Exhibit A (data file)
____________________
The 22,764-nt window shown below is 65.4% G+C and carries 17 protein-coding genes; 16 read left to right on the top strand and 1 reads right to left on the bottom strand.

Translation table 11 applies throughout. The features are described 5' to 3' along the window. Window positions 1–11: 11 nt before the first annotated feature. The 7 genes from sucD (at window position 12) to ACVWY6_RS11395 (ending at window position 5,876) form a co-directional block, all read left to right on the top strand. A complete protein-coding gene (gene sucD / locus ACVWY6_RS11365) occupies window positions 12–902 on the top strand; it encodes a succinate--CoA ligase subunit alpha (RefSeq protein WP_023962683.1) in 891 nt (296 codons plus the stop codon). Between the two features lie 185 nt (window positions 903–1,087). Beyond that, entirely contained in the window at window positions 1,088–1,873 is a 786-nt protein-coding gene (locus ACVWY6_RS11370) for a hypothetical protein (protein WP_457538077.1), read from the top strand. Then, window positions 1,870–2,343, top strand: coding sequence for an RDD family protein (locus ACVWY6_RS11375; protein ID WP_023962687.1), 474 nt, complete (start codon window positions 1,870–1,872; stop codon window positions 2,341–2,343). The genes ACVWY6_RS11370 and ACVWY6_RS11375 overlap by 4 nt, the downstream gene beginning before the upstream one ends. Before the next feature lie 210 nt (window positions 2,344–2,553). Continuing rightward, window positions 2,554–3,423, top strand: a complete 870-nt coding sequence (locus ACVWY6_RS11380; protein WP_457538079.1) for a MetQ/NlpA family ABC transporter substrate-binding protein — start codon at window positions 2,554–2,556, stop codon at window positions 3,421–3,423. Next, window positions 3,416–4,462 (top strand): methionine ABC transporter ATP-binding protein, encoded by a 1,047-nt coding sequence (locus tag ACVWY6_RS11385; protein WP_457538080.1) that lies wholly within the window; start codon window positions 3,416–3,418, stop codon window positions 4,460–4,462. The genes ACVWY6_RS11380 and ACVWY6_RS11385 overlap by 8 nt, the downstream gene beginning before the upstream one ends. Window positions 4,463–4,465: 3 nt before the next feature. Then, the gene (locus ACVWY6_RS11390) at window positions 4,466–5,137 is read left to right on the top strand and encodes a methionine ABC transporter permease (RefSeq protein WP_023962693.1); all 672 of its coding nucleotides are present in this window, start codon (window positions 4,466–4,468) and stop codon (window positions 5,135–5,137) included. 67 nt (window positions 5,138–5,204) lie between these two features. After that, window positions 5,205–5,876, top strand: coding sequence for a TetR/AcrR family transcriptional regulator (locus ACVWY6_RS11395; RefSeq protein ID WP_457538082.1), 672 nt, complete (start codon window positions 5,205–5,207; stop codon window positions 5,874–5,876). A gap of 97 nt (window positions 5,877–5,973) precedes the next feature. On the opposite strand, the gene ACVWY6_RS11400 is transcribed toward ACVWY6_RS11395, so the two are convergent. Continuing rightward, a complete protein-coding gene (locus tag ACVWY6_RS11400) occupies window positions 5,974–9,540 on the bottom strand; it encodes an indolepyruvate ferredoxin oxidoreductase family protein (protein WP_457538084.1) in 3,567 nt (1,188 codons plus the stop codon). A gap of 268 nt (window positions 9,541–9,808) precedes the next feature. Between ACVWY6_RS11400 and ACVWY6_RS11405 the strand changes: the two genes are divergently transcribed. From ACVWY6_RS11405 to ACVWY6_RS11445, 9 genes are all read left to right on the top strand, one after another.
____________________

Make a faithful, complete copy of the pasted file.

The 22,764-nt window shown below is 65.4% G+C and carries 17 protein-coding genes; 16 read left to right on the top strand and 1 reads right to left on the bottom strand.

Translation table 11 applies throughout. The features are described 5' to 3' along the window. Window positions 1–11: 11 nt before the first annotated feature. The 7 genes from sucD (at window position 12) to ACVWY6_RS11395 (ending at window position 5,876) form a co-directional block, all read left to right on the top strand. A complete protein-coding gene (gene sucD / locus ACVWY6_RS11365) occupies window positions 12–902 on the top strand; it encodes a succinate--CoA ligase subunit alpha (RefSeq protein WP_023962683.1) in 891 nt (296 codons plus the stop codon). Between the two features lie 185 nt (window positions 903–1,087). Beyond that, entirely contained in the window at window positions 1,088–1,873 is a 786-nt protein-coding gene (locus ACVWY6_RS11370) for a hypothetical protein (protein WP_457538077.1), read from the top strand. Then, window positions 1,870–2,343, top strand: coding sequence for an RDD family protein (locus ACVWY6_RS11375; protein ID WP_023962687.1), 474 nt, complete (start codon window positions 1,870–1,872; stop codon window positions 2,341–2,343). The genes ACVWY6_RS11370 and ACVWY6_RS11375 overlap by 4 nt, the downstream gene beginning before the upstream one ends. Before the next feature lie 210 nt (window positions 2,344–2,553). Continuing rightward, window positions 2,554–3,423, top strand: a complete 870-nt coding sequence (locus ACVWY6_RS11380; protein WP_457538079.1) for a MetQ/NlpA family ABC transporter substrate-binding protein — start codon at window positions 2,554–2,556, stop codon at window positions 3,421–3,423. Next, window positions 3,416–4,462 (top strand): methionine ABC transporter ATP-binding protein, encoded by a 1,047-nt coding sequence (locus tag ACVWY6_RS11385; protein WP_457538080.1) that lies wholly within the window; start codon window positions 3,416–3,418, stop codon window positions 4,460–4,462. The genes ACVWY6_RS11380 and ACVWY6_RS11385 overlap by 8 nt, the downstream gene beginning before the upstream one ends. Window positions 4,463–4,465: 3 nt before the next feature. Then, the gene (locus ACVWY6_RS11390) at window positions 4,466–5,137 is read left to right on the top strand and encodes a methionine ABC transporter permease (RefSeq protein WP_023962693.1); all 672 of its coding nucleotides are present in this window, start codon (window positions 4,466–4,468) and stop codon (window positions 5,135–5,137) included. 67 nt (window positions 5,138–5,204) lie between these two features. After that, window positions 5,205–5,876, top strand: coding sequence for a TetR/AcrR family transcriptional regulator (locus ACVWY6_RS11395; RefSeq protein ID WP_457538082.1), 672 nt, complete (start codon window positions 5,205–5,207; stop codon window positions 5,874–5,876). A gap of 97 nt (window positions 5,877–5,973) precedes the next feature. On the opposite strand, the gene ACVWY6_RS11400 is transcribed toward ACVWY6_RS11395, so the two are convergent. Continuing rightward, a complete protein-coding gene (locus tag ACVWY6_RS11400) occupies window positions 5,974–9,540 on the bottom strand; it encodes an indolepyruvate ferredoxin oxidoreductase family protein (protein WP_457538084.1) in 3,567 nt (1,188 codons plus the stop codon). A gap of 268 nt (window positions 9,541–9,808) precedes the next feature. Between ACVWY6_RS11400 and ACVWY6_RS11405 the strand changes: the two genes are divergently transcribed. From ACVWY6_RS11405 to ACVWY6_RS11445, 9 genes are all read left to right on the top strand, one after another.